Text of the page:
Where’s the evidence from Borders rail critics?

David Parker’s recent comments in TheSouthern on the Borders railway and tourism are correct and the Borders could benefit hugely by developing and marketing their many attractions.

Recent statistics show the attractive tourist destination lines of England seeing an average 50 per cent increase in use, in some cases 90 per cent, over the last four years. Detailed research by the Waverley Route Trust indicates that the Borders economy could benefit to the tune of £500,000 a year through effectively marketed rail charter tourism.

Moving on to recent letters in your columns, isn’t it interesting that Nicholas Watson has not answered the question about his links with the Institute of Economic Affairs and whether he supports the closure of all rural railway lines?

He yet again gives us the red herring about the 206 votes to 67 at the 2008 meeting. Campaign for Borders Rail (CBR) much prefers the real democratic vote to measure the Borders Party successes by way of the local elections which resulted in a virtual rout for his anti-Borders rail party. This party supports the re-opening of the whole route through to Carlisle, which a former Transport Minister has said is a “perfectly reasonable ambition”, but does not support the re-opening of the first stage. Hardly creditable is it?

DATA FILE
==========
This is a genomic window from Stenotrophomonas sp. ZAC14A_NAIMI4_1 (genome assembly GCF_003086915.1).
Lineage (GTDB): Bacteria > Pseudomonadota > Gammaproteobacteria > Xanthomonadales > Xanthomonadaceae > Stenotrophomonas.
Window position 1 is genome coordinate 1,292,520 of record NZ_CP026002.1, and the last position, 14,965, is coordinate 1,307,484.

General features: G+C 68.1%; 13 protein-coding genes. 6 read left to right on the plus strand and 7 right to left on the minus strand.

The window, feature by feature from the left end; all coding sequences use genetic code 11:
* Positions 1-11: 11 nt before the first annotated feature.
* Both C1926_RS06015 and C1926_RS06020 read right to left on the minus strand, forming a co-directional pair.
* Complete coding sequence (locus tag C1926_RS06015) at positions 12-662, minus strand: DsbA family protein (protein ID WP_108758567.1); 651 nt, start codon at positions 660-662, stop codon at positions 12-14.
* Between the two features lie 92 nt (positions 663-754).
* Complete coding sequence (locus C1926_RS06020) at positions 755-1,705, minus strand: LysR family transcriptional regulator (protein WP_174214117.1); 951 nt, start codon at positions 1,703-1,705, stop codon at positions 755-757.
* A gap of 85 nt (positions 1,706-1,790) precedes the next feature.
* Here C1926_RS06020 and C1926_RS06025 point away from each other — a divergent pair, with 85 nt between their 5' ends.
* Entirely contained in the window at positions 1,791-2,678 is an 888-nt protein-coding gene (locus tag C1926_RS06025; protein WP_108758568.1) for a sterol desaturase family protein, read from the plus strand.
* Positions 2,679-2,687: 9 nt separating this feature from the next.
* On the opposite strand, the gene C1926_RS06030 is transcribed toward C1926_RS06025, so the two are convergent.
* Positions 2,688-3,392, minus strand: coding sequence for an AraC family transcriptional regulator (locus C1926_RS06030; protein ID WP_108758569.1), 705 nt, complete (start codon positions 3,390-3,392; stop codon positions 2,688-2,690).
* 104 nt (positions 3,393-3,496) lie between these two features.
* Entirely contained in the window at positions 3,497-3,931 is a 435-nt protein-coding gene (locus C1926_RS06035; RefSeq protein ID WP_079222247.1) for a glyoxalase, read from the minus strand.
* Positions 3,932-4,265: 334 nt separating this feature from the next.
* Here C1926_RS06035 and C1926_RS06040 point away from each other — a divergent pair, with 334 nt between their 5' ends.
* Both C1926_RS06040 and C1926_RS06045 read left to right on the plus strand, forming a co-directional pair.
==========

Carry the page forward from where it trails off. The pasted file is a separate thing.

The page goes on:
He accuses councillors of the national parties of being spineless. Perhaps our national and local politicians are basing their opinions evidence, not unsubstantiated rubbish like “it’s a waste of money” or “a white elephant.”

The whole project was subject to full parliamentary approval and the case proved. Our national and local politicians can look at the success of other re-openings across Scotland and Wales in the last 10 years. All have usage figures far in excess of those in the business case for re-opening.

Mr Watson and his fellow travellers fail to see the difference between price and value. They have a vague idea of the price of the reopening project but they have no concept what so ever of the value of the project to the Borders, despite the evidence.

The recently re-opened Stirling-Alloa line has promoted economic growth and inward investment, improved community pride and confidence, created social benefits in education and employment, promoted regeneration, reduced congestion and emissions and promoted social inclusion.

Nobody looks back on these re-openings now and says they were a waste of money or a white elephant, on the contrary, they have all been a huge success. Rail passenger numbers continue to rise despite the recession.

I have asked Mr Watson and his supporters on several occasions to tell us why the Borders will not benefit in the same way. They have failed to do so, quite simply, because they can’t. Please Mr Watson, and your fellow travellers, could you please try, just once will do, to give us some verifiable evidence as to why the reopened Borders Railway will not be a huge success, bringing great benefits to the Borders, instead of the usual unsubstantiated rubbish.

Lorne Anton.

Chair, CBR